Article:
On the ideal FIFO memory, data read and write could have been completely independent of each other without any synchronization. Actually, however, the device has a limited memory capacity, so some restrictions are inevitably imposed on data read and write.
For easier understanding, an explanation will be given below with reference to an application of the FIFO memory device of the above example to read and write video data. It is assumed that this memory device has a memory capacity that corresponds to a frame of video data (according to the NTSC system that is the standard system in Japan, a frame of video screen image is composed of 525 scanning lines, so a frame of video data is composed of video data for such 525 scanning lines.)
As a frame of video data is sequentially written from the first to the last data thereof, the above memory device gets full. If video data is further written continuously to the device at this memory full state, namely, if it is continued to write data even after the first frame is switched to the second frame, data stored in the memory is successively replaced with data of the second frame from the top address. Of course, if the signal WE is set low to prohibit data write of the second and subsequent frames, the first frame of video data is kept stored and the same data can be read out any number of times by repeating the data read procedure.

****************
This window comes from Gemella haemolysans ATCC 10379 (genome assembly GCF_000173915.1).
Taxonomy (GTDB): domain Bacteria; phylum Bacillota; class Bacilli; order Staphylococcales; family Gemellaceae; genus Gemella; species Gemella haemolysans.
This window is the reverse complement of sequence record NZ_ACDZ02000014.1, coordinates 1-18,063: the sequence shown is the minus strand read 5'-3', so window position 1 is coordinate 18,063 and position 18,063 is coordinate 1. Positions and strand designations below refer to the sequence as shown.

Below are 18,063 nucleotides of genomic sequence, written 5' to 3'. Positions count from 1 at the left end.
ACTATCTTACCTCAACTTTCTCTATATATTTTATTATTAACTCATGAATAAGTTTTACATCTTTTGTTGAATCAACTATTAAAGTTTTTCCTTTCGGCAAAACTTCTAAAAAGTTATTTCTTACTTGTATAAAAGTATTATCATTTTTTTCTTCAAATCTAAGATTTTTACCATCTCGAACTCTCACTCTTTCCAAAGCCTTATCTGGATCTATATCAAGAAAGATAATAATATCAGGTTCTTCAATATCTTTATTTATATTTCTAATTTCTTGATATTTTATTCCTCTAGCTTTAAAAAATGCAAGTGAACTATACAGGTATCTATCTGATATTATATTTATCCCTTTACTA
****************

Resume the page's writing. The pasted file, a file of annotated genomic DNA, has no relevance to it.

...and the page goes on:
The above explanation refers to the circuit configuration of FIGS. 1A and 1B. However, some modifications could very readily be materialized. For example, when the memory gets full, an internal signal may be generated to notice the operator of the memory full or data overwrite may be prohibited by creating the same internal state as if the signal WE were set low.
With the configuration of FIGS. 1A and 1B, in case data is written continuously as mentioned above, either the preceding frame (old data) or the current frame (new data) that is being written can be read depending on the timing of the RRST signal relative to the last WRST signal. How this timing affects the above frame selection for data read is determined by the memory capacity of the line buffers A and B. For example, if a memory capacity of 100 bits is assumed for each of these line buffers, generation of a RRST signal within 100 SWCK clock cycles after the last WRST results in output of old data.
Generation of a RRST signal later, namely, more than 100 SWCK clock cycles after the last WRST signal does however not always assure that new data will be read. This time, data transfer time in the main memory from the write line buffer to the memory array and from the memory array to the read line buffer is involved.
With the circuit configuration as described in detail with reference to FIG. 4 and under an assumption of a memory capacity of 200 bits for both of the write and read line buffers, new data will be read out under the following condition.